The Music Void is positive that VR will never eliminate the good old live music experience.
Talking to NME in 2018, songwriter David McKenna expressed his concern about the future of live music affected by VR. “What is worrying is the possibility of destroying real live music”, he said. “If we really can use VR to perceive the energy and the feel of a live gig, we could create live music experiences without the musicians, the crew, and the venue staff. This may be catastrophic for many peoples’ jobs, and I’d like to think we’d draw the line somewhere, but humans rarely do.”
Five years later, the VR live event concept doesn’t sound as revelatory as it did back then. The pandemic caused quick development of the technology with 80% of VR headset users relying on it as a source of day-to-day entertainment. Responding to a survey conducted by CCS in 2021, some of the owners named games, music videos and gym classes as the “areas” to explore with the help of VR.
While more and more people accept the format of concerts in VR, it is still hard to see it as a substitute for an in-person experience. Music, especially its live version, is a powerful tool that sharpens our senses. Any virtual gig visitor would actively engage just by using only two out of five, that is vision and hearing. How about feeling the smell of leather and a sticky floor underneath your feet at a loud punk gig? Or, perhaps, soaking in vibrations emitted by a drum kit while being squeezed in a mosh pit?
Although VR certainly allows an immersive experience, it still can hardly be compared to the physical sensation and emotional connection one feels at a venue. So the point made by David McKenna in 2018 is unlikely to be a prophetic statement. In fact, despite grim predictions about the post-pandemic state of the live music industry, recent statistics show that ticket sales in 2022 surpassed the pre-COVID level. According to Mintel, sales reached nearly £2.79 billion, up from £2.77 billion in 2019.
In a world where things like Covid emerge unexpectedly, it’s good to have VR as an option but not an absolute replacement. Another important element that the technology would not be able to recreate is a journey. For many music fans, an open-air festival or concert of their favourite band is not only about performance. Attending an event as such feeds into a ritual including other elements such as travelling and sharing emotions with other visitors. Although many VR event promoters stress that the price of a ticket for a live-streamed VR gig is lower than the one for an event on-site, fans wouldn’t give up on seeing their beloved artist for real just to save money. After all, who would save money if they were offered something they desired?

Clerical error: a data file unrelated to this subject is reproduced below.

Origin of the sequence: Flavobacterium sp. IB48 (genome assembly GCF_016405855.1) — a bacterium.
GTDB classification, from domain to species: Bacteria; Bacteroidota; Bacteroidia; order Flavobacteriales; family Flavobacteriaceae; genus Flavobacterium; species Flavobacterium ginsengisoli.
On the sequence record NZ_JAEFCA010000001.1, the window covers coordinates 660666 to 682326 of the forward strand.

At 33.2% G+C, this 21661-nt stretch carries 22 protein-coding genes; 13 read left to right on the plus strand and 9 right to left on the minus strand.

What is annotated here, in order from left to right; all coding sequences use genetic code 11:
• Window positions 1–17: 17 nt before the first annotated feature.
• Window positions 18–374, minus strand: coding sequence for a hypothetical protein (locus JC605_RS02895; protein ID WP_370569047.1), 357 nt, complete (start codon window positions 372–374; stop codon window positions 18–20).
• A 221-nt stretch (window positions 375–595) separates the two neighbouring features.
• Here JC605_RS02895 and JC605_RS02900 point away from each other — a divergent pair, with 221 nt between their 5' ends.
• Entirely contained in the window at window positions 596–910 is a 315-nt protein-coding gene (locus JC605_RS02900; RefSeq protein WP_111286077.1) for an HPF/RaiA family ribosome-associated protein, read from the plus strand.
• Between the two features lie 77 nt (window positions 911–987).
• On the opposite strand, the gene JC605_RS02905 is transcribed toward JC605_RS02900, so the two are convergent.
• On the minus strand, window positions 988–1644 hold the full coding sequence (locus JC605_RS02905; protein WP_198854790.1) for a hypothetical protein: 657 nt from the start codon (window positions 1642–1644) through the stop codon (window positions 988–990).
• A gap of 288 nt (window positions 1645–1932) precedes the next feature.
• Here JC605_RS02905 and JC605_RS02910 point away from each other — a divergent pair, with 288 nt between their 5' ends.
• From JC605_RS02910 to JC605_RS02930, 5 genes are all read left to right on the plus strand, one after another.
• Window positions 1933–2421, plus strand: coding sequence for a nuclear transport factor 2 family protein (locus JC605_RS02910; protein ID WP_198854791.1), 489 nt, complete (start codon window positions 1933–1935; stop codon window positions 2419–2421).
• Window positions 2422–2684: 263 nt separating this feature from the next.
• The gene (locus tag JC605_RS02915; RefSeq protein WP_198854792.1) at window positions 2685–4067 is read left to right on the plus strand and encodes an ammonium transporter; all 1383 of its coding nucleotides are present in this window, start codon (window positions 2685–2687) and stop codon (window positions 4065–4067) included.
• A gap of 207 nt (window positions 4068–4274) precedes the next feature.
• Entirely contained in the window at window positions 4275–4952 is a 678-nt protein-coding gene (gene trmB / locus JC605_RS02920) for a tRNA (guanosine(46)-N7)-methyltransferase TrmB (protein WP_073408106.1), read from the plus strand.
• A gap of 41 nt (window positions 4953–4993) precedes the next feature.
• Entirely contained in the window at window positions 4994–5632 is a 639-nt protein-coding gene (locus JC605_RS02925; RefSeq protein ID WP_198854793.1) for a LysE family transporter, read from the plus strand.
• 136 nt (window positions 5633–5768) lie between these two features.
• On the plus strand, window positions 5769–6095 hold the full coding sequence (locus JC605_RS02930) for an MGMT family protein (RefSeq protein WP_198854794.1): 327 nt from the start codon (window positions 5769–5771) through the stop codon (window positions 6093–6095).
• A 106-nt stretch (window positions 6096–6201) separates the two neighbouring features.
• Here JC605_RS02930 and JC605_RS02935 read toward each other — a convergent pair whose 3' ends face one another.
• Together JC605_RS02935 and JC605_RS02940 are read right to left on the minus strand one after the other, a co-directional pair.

While the VR option offers a 360° view and a “closer than close” experience, one might feel a bit solitary wandering around and occasionally bumping into the crowd and band members.
Some programmes, for example, Spatial attempt to experiment with events where all users would have access through a VR headset. That said, the maximum number of participants cannot be more than 500.
Potentially, it might be interesting to explore VR space for thematic events like intimate DJ or electronic music sets. This year’s edition of Art’s Birthday, organised by the London-based team of Cybersalon, is an example. A group of artists and visitors gathered in a virtual space of Cyberia cafe built in AltspaceVR and designed after a real (and the first ever in the UK) Internet cafe in London. While some of the acts performed live coding others introduced their pre-recorded material. All participants has avatars somewhat resembling their real appearance. It was certainly interesting to experience music and communication with peers in a different and somewhat futuristic setting.
Finally, addressing McKenna’s concern about people losing jobs because of VR’s potential to create experiences without music industry professionals involved. As long as humans are not converted into robots, there is nothing to worry about.